Privacy on the web has always been a contentious issue, as the vast majority of users wish to remain anonymous while browsing. However, little attention has been given to the privacy of mobile phone users. Hence I was interested to read the article on mobile apps from Sarah Perez:

Compared to computer use, mobile phones have a greater potential to infringe on your privacy for the following reasons:

  • Mobiles are registered to a unique user (legally this is very difficult to avoid)
  • Mobiles are rarely shared (though this is more common in Asia)
  • No such thing as “Internet cafe for mobiles”, user almost always use their own phone
  • Mobiles broadcast their position by triangulating with transmitters typically with an accuracy of 500m radius (though with GPS enabled phones this can be much more precise).

Putting the web analytics privacy debate into perspective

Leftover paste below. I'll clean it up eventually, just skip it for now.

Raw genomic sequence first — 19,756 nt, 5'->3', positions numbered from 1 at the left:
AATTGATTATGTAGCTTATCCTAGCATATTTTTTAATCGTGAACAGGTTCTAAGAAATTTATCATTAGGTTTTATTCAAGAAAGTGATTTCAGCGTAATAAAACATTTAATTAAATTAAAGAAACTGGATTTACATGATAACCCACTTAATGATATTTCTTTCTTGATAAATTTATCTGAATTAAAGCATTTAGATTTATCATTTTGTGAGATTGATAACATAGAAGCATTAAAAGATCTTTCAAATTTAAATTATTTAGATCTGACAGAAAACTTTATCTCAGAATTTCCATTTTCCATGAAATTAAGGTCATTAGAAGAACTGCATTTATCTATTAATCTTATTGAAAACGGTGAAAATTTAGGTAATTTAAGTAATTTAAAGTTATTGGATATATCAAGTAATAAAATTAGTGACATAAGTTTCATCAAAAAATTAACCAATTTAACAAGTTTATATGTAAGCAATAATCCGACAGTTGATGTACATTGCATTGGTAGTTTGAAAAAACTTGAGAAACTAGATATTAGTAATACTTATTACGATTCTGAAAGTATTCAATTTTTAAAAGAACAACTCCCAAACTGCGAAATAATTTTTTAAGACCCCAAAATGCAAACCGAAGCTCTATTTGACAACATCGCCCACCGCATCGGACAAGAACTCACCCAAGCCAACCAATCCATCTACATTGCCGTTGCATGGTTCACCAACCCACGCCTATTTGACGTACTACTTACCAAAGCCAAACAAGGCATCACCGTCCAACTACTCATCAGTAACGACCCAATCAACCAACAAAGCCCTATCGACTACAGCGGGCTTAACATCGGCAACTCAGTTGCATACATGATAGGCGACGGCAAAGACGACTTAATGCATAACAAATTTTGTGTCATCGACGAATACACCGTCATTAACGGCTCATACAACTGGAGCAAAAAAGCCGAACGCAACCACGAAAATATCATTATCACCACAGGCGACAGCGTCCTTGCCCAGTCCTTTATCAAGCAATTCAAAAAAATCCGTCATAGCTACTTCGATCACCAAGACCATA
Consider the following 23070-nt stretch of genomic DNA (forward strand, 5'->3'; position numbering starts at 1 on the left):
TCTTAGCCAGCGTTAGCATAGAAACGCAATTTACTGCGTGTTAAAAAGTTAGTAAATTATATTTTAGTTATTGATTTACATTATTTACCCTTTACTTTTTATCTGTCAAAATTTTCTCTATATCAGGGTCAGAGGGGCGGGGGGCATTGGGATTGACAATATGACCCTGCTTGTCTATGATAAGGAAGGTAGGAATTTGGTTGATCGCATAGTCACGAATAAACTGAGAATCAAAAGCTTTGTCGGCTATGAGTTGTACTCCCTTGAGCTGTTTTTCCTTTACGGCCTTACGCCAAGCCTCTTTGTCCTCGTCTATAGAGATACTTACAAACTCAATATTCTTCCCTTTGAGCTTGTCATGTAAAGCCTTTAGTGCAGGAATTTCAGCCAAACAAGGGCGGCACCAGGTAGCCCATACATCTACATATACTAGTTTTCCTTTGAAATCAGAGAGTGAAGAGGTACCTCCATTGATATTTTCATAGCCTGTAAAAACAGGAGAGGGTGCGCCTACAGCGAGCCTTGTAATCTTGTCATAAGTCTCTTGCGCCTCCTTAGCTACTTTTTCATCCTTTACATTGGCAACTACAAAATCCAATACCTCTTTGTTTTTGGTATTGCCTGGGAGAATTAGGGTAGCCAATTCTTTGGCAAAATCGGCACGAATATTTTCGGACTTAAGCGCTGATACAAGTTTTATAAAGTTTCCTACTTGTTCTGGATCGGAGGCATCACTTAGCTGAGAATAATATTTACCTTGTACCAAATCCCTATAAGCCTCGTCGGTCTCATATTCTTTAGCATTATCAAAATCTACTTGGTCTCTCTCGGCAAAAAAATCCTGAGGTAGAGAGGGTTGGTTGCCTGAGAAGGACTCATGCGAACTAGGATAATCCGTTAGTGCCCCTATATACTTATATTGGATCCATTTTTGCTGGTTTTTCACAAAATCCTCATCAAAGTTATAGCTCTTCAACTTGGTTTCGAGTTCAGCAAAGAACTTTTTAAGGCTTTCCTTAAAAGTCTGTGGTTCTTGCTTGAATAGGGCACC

Since Google, Microsoft and Yahoo entered the market with their web analytics tools, privacy has certainly received a lot more air/blog time. Essentially, because of the wealth of other data these companies possess, people fear how such information can be used.

That’s a healthy fear in my view and its right to question those companies, and others, as to their approach towards end-user privacy. However, the web analytics debates around cookie use and the lesser known Shared Objects, pale compared to what could be happening on your mobile – I use the term mobile rather than iPhone here as I am sure the same issue occurs with other smartphones.

Do you fear mobile phone tracking as much as web analytics tracking?

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